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Hoarding is a mental illness - numbers alone will never tell you that. Even condition won't
I agree with this. Numbers won't tell the whole story, and neither will condition or treatment. Both of those things can provide clues, but they are symptoms of a problem, and they won't show up in all cases. I know people who take very good care of all of their pets, feeding great food, providing proper exercise, space, and time, and who I would still consider to have a problem.

I recently overheard someone with 10 dogs of her own admiring someone else's sports dog. What she said disturbed me: she expressed the desire to steal the dog she was admiring, rather than just admiring its athletic ability from afar. Now, I'm sure she wasn't serious (she's not a criminal), but it seemed to me that she lacked the ability to admire something without wanting to make it hers. In my book she's a hoarder, though I don't think her pets are in any particular need of help.

Another hoarding-type situation that I've seen that I find really disturbing also involves someone who takes good care of her animals. With this particular person, the issue seems to be one of attachment. Essentially, she's willing to swap out dogs, always "trading up" for the newer/smaller/younger/pure-bred model, scattering the ones she's tired of into new homes, rescues, and shelters. Makes me sick.
 

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Hoarding is a mental illness. People with a lot of dogs don't necessarily have mental illnesses. I think more then 2 dogs is excessive but that is relative-- that's a personal opinion of mine-- I know I couldn't handle owning more then two lol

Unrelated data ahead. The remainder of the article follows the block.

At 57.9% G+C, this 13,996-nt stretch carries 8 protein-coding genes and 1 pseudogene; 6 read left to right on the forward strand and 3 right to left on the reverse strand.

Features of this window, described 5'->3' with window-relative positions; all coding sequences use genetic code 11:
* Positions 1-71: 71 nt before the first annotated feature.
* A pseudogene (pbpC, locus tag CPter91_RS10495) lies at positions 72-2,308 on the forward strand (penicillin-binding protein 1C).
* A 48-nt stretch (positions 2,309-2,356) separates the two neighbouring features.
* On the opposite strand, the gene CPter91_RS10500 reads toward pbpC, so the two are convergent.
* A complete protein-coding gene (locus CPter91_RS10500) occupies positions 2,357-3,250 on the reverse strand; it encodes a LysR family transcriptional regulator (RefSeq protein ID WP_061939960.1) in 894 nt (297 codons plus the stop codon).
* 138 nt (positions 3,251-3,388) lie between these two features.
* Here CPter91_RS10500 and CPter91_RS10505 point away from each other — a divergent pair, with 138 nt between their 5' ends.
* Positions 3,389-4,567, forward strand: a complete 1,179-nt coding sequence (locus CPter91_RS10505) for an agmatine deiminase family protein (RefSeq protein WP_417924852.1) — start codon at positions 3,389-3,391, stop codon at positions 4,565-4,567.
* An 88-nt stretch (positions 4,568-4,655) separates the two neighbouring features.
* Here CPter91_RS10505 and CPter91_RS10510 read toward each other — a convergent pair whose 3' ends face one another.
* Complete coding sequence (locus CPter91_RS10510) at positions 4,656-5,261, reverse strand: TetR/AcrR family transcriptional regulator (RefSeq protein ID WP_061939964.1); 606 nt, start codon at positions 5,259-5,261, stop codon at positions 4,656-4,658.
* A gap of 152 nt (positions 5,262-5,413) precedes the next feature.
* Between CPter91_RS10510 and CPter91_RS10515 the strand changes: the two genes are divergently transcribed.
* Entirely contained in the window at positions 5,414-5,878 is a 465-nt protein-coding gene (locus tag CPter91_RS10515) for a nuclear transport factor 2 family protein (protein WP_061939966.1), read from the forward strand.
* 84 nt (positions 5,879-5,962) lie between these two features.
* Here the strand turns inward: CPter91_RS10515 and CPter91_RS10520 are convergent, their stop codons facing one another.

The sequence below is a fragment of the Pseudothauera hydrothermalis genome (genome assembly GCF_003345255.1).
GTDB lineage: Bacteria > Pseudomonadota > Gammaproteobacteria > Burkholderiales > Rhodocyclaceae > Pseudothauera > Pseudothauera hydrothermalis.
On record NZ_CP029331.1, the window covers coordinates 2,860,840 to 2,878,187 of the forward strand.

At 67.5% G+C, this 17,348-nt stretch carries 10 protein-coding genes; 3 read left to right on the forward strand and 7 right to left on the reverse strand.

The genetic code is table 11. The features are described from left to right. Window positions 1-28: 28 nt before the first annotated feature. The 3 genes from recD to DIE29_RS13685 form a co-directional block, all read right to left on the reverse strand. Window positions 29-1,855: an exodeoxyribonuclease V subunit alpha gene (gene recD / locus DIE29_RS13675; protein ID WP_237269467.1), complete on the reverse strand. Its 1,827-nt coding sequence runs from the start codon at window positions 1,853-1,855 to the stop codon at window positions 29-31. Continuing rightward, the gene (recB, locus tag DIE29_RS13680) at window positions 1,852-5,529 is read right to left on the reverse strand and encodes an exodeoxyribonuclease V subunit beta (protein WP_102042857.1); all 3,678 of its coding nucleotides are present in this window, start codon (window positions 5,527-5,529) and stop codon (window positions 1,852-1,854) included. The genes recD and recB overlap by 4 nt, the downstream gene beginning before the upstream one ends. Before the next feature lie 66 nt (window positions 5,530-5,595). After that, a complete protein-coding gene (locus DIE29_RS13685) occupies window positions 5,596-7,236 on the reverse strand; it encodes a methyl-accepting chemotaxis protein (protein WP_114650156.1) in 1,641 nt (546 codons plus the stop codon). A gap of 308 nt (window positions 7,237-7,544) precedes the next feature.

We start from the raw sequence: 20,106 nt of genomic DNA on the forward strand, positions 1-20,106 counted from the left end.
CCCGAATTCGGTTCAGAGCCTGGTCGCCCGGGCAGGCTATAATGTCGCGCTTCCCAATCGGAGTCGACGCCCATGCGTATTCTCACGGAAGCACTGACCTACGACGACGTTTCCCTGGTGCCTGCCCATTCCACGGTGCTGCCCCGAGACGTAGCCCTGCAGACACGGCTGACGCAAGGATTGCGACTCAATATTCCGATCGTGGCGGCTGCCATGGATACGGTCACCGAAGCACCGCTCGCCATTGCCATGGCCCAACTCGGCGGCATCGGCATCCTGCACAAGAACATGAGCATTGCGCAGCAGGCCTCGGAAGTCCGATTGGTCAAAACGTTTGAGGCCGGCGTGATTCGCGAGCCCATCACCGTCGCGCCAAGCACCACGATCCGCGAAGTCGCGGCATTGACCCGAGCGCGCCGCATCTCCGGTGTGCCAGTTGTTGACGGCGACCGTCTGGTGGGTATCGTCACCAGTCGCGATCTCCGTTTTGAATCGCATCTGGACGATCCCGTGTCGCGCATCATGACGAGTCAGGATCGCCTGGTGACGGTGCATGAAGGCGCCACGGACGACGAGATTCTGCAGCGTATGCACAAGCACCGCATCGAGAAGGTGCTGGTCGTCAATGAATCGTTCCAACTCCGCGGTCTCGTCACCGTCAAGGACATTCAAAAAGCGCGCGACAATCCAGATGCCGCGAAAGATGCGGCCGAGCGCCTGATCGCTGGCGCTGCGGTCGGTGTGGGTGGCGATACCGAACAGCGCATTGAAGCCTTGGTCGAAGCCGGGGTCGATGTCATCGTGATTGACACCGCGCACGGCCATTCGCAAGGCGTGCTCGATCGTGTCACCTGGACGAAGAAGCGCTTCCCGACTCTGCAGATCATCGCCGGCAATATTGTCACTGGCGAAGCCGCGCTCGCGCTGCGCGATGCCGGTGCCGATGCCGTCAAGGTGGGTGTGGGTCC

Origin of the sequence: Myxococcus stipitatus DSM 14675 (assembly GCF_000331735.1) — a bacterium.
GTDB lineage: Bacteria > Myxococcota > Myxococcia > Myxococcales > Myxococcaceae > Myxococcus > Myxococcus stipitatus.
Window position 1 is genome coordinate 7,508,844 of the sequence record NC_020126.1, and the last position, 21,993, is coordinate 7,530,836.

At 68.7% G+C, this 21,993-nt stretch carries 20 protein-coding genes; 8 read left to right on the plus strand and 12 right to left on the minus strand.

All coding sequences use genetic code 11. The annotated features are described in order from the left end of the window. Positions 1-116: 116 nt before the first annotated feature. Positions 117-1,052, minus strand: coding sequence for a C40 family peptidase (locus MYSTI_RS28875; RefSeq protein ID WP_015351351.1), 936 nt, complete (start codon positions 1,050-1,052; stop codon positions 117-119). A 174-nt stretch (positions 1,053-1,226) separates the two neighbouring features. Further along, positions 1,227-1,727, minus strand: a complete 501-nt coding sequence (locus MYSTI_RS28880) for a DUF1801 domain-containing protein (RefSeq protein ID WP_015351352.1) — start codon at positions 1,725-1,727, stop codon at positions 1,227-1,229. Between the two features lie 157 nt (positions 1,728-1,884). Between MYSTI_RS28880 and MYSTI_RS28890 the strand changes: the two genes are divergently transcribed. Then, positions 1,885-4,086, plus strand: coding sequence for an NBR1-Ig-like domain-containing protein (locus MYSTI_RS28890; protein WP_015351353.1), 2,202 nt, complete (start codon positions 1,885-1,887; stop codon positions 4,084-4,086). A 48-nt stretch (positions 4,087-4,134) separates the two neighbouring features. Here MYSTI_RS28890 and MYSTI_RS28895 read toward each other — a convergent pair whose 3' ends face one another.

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Hoarding is a mental illness. People with a lot of dogs don't necessarily have mental illnesses. I think more then 2 dogs is excessive but that is relative-- that's a personal opinion of mine-- I know I couldn't handle owning more then two lol
To be honest? I couldn't if I didn't live with other people. Come to think of it, I couldn't own more than one. I. Need the dogs to not outnumber capable/competent humans in the house. For us that's three. (youngest kid is autistic and does not count - neurotypical teenager sort of does; he's a warm body with a brain that usually functions, anyway). But yeah. That one's personal.
 

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To be honest? I couldn't if I didn't live with other people. Come to think of it, I couldn't own more than one. I. Need the dogs to not outnumber capable/competent humans in the house. For us that's three. (youngest kid is autistic and does not count - neurotypical teenager sort of does; he's a warm body with a brain that usually functions, anyway). But yeah. That one's personal.
Same situation. My daughter is autistic as well and more then one dog isn't doable for me. That would be complete insanity... lol
 

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Discussion Starter #20
thank you all for the replies!